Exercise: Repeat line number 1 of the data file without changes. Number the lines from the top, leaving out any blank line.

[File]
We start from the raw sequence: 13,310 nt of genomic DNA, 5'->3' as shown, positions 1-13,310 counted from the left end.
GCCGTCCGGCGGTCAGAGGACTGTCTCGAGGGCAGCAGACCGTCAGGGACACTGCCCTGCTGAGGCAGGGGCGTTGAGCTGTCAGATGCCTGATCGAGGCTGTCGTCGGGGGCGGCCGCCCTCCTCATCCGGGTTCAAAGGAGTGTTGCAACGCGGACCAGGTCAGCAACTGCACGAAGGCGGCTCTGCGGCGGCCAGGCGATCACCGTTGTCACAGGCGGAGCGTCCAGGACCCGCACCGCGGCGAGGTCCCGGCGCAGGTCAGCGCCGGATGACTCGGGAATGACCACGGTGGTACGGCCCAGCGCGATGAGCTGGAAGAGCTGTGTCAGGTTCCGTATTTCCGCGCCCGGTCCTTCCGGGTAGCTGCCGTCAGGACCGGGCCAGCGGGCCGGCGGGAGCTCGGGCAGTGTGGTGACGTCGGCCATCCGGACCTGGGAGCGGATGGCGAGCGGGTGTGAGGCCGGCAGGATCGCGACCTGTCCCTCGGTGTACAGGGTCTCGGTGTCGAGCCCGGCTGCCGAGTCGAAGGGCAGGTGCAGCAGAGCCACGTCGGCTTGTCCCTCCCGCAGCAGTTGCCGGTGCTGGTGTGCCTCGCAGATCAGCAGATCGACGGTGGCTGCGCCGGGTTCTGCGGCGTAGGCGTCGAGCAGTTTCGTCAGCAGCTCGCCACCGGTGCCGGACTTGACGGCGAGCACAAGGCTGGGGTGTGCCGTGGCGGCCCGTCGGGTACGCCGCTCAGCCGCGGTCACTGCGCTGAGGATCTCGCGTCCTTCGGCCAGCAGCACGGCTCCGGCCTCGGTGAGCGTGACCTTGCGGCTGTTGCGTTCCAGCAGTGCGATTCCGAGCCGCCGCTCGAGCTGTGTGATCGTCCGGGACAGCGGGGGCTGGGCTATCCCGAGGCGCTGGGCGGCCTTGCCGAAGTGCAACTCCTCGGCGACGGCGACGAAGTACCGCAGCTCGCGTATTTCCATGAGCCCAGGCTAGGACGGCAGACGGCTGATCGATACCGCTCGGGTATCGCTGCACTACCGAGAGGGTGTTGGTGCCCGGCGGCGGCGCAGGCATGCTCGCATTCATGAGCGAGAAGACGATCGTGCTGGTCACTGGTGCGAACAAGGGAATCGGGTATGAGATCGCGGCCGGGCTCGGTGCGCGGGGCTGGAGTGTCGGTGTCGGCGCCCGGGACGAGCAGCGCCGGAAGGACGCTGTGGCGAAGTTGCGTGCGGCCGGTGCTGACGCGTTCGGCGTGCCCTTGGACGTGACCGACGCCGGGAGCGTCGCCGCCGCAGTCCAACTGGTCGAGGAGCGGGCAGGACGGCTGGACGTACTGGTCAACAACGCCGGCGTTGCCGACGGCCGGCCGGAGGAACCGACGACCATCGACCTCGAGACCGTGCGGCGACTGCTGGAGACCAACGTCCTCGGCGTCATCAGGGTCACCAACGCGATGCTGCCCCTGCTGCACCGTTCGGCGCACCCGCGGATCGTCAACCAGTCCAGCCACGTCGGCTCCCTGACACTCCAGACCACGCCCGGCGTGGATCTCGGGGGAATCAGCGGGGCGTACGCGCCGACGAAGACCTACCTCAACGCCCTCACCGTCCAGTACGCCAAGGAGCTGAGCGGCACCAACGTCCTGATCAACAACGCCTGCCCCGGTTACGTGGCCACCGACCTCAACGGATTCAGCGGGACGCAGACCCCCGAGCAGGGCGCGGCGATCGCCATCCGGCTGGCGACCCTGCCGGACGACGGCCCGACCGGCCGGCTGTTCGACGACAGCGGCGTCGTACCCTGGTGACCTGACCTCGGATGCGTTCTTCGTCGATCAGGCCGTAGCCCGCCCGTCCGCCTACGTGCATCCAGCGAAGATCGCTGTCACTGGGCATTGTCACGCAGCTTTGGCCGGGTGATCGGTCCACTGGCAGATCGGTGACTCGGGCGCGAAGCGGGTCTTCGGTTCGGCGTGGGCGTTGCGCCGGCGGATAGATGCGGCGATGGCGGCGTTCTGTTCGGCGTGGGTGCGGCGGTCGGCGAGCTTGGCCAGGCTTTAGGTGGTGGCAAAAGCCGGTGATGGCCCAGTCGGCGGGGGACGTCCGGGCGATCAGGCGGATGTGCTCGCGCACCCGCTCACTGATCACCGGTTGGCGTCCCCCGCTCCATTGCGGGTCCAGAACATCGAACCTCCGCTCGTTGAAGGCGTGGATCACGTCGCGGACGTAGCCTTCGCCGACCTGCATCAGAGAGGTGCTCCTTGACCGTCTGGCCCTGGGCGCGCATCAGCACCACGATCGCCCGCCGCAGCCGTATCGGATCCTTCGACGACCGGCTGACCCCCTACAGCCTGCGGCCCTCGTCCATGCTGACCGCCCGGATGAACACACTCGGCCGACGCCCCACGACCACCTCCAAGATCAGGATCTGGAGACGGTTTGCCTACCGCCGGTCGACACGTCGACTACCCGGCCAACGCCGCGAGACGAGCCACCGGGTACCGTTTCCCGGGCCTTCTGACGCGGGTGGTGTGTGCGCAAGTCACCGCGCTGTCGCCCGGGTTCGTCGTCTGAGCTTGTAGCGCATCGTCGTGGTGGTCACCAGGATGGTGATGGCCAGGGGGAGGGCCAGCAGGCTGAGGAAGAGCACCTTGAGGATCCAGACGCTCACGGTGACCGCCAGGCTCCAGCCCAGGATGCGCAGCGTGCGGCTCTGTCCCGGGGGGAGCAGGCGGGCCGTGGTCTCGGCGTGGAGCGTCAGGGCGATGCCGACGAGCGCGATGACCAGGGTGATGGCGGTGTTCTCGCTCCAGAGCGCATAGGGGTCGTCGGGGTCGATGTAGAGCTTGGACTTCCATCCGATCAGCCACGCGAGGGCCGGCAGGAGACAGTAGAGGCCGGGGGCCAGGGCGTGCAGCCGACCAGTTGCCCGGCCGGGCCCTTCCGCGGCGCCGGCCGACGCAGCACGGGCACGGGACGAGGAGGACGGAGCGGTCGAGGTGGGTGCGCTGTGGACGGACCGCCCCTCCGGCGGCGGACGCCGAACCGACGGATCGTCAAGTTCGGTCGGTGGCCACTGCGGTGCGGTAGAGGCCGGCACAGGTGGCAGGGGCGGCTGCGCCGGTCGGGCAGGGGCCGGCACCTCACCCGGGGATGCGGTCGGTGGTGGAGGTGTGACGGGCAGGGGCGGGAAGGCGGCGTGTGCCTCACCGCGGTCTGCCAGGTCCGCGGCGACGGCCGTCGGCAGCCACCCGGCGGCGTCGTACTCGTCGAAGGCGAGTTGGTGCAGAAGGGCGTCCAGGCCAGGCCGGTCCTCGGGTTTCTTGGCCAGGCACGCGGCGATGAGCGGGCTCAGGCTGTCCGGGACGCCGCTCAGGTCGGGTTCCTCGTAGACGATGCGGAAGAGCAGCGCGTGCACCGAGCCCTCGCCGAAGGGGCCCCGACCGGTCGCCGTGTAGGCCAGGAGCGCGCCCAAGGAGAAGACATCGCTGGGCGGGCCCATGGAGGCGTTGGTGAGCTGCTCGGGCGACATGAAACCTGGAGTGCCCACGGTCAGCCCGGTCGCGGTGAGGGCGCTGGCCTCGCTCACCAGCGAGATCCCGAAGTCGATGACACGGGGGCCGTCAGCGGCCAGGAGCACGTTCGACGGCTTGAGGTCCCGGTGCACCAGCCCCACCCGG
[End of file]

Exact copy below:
We start from the raw sequence: 13,310 nt of genomic DNA, 5'->3' as shown, positions 1-13,310 counted from the left end.